first_imgInterested in discussions, demonstrations, and film festivals, all geared toward DIY adventure travel? The Overland Expo will give you all of this and more in a beautiful setting surrounded by your fellow outdoor and four-wheel enthusiasts.After six years of incredible growth in the Western U.S., Overland Expo will debut outside Asheville, N.C., October 3-5, 2014. Overland Expo EAST will feature the same dynamic event experience with a blend of professional trade show and educational opportunities that have made Overland Expo WEST so successful.Overland Expo is an annual event, founded in Arizona in 2009, that brings together overlanding enthusiasts and the rapidly growing industry that serves them. This three-day weekend is designed to educate and inspire people to get out and explore their world, whether 100 miles from home or 10,000 miles. There are over 300 session-hours of classes, workshops, and roundtable programs for four-wheel-drive and adventure motorcycle enthusiasts; a large trade exposition with exhibitors, vendors, authors, and filmmakers; and evening inspirational programs and local food.This will be the first Overland Expo EAST, located at the beautiful Taylor Ranch (1005 Cane Creek Road, Fletcher, North Carolina), with 100 acres of beautiful Carolina hardwood forests and lakes for a remote-feel camping experience and yet it is just a few miles from dynamic downtown Asheville and its world-class restaurants, breweries, galleries, and shops.The Overland Expo WEST regularly sells out of 600 full-weekend package tickets, with nearly 6,000 day pass visitors. Both EAST and WEST events feature a custom instructional driving course built and staffed by the world-famous Land Rover driver team and an “Adventure Motorcycle Village” with a teaching arena anchored by the legendary RawHyde Adventures and their partners BMW and Triumph.Overland Expo EAST exhibitors include Land Rover, Four Wheel Campers, Sportsmobile, Lance Campers, Tiger Expedition Vehicles, ARB-USA, Global Xpedition Vehicles, as well as BMW, KTM, Triumph, Kawasaki, Honda, and Ural dealers—100+ other makers of equipment, camping gear, vehicles, as well as providers of services and travel resources and authors and filmmakers.The first ever East Overland Expo at Taylor Ranch will feature adventure motorbiking lessons on a specially designed driving course, a professional trade show with more than 100 exhibitors, 140 classes and workshops, camping opportunities, the Overland Film Festival, evening happy hours, and plenty of adventure inspiration. Each of the Expo’s three days will be so packed with events and opportunities that you’ll never suffer a dull moment.It’s not too late to register. Weekend and day passes are available for the Expo, which will give you access to all the vendors and exhibitions, demos, films, and happy hours. You can also register to join as an exhibitor if you wish to sell your products, feature your vehicles, or advertise an organization. Plus, kids 17 and under can attend for free.2014-EAST_Banner Generic_729X90last_img read more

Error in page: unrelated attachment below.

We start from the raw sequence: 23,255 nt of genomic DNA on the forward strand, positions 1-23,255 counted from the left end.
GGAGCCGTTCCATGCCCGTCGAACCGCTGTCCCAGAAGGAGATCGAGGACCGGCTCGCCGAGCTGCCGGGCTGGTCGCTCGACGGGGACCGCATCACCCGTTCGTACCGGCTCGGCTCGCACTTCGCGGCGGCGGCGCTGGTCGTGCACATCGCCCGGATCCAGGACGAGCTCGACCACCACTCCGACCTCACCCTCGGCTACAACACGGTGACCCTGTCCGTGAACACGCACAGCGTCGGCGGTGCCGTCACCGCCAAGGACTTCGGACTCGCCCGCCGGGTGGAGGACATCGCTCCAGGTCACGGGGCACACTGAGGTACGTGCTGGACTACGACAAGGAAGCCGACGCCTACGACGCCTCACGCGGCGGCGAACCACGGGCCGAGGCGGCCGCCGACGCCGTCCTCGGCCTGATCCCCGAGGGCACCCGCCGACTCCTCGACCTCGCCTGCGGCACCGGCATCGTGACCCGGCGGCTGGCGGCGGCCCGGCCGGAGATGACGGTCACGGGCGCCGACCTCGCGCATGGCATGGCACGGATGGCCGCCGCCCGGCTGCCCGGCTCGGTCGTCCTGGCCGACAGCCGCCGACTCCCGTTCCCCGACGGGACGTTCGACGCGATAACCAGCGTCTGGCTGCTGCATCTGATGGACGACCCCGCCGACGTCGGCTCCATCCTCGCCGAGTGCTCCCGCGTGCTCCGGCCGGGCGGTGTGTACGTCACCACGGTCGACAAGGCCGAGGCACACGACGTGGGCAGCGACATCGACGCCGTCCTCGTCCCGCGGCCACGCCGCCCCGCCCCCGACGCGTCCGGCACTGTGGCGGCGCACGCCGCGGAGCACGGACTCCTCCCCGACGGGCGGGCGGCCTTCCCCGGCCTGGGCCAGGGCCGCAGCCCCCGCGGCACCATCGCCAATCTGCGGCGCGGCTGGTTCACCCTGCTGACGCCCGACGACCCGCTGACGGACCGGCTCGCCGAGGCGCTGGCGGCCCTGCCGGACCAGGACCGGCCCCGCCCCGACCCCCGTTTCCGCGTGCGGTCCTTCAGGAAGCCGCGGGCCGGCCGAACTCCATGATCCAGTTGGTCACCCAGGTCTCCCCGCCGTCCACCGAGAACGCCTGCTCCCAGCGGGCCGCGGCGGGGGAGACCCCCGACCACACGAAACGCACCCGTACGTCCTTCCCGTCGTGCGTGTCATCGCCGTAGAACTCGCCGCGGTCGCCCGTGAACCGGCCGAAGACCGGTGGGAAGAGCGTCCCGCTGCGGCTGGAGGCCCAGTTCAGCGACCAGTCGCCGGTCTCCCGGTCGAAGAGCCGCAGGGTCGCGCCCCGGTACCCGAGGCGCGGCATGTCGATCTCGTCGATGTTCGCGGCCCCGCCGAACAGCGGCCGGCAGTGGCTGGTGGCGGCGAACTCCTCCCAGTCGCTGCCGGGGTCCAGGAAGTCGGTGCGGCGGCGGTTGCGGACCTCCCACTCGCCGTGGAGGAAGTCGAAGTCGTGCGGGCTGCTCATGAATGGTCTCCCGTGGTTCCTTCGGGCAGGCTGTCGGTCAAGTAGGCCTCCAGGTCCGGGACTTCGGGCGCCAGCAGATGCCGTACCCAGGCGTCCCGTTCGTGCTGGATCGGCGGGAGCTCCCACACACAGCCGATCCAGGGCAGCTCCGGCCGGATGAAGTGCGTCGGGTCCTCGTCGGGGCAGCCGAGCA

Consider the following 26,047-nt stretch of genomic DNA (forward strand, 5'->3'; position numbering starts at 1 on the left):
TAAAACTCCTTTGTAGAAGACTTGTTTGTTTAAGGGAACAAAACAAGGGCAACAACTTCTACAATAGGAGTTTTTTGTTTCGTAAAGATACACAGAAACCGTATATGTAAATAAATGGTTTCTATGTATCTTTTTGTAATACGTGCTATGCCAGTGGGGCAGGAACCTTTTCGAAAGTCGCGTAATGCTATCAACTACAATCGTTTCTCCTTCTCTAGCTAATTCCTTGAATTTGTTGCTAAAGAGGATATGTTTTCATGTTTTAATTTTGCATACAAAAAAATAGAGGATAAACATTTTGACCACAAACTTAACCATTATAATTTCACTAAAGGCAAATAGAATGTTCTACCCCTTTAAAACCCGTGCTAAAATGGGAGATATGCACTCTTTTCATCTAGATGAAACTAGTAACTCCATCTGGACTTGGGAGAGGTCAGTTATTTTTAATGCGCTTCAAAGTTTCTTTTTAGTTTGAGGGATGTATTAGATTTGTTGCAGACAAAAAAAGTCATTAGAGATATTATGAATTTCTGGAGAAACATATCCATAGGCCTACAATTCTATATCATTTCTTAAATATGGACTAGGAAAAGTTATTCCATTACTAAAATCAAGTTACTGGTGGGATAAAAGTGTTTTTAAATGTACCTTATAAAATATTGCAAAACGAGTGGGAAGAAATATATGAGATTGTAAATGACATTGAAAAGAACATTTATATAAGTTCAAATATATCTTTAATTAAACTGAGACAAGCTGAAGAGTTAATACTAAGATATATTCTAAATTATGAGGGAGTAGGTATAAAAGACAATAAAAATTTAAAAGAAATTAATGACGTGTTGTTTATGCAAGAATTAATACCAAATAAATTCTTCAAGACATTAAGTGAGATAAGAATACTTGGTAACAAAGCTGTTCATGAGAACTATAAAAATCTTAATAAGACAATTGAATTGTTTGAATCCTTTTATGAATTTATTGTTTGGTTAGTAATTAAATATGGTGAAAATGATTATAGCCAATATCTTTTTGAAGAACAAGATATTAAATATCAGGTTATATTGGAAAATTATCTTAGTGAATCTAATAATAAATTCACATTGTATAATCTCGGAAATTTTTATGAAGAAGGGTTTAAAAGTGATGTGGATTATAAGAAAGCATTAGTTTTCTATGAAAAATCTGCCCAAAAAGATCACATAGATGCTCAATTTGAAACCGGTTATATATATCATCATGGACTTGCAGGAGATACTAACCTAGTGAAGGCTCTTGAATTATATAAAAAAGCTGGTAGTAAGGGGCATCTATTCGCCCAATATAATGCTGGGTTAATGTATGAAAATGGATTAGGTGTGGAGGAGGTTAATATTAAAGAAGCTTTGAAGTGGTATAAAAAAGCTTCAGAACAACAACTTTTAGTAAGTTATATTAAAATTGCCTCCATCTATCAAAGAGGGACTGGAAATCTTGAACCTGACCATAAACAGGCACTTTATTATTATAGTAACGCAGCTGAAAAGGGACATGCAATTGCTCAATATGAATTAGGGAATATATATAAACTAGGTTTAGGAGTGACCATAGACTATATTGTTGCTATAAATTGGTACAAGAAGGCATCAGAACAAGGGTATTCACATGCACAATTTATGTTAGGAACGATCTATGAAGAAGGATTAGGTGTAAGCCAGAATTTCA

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Monumental Momentum